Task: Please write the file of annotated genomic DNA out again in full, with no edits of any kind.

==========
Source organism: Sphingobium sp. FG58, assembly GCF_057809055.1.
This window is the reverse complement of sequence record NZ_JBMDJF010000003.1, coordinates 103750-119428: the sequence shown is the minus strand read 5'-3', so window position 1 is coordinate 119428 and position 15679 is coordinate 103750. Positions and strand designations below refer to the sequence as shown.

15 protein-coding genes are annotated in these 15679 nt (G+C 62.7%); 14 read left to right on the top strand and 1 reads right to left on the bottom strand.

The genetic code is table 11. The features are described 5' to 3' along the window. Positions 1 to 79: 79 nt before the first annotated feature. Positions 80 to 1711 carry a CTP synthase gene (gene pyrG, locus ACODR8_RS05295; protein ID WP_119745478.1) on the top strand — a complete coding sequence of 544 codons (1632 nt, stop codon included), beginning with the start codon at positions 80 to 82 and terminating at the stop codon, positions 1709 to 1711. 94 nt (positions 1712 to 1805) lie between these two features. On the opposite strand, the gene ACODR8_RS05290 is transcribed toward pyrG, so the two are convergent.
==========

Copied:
Source organism: Sphingobium sp. FG58, assembly GCF_057809055.1.
This window is the reverse complement of sequence record NZ_JBMDJF010000003.1, coordinates 103750-119428: the sequence shown is the minus strand read 5'-3', so window position 1 is coordinate 119428 and position 15679 is coordinate 103750. Positions and strand designations below refer to the sequence as shown.

15 protein-coding genes are annotated in these 15679 nt (G+C 62.7%); 14 read left to right on the top strand and 1 reads right to left on the bottom strand.

The genetic code is table 11. The features are described 5' to 3' along the window. Positions 1 to 79: 79 nt before the first annotated feature. Positions 80 to 1711 carry a CTP synthase gene (gene pyrG, locus ACODR8_RS05295; protein ID WP_119745478.1) on the top strand — a complete coding sequence of 544 codons (1632 nt, stop codon included), beginning with the start codon at positions 80 to 82 and terminating at the stop codon, positions 1709 to 1711. 94 nt (positions 1712 to 1805) lie between these two features. On the opposite strand, the gene ACODR8_RS05290 is transcribed toward pyrG, so the two are convergent.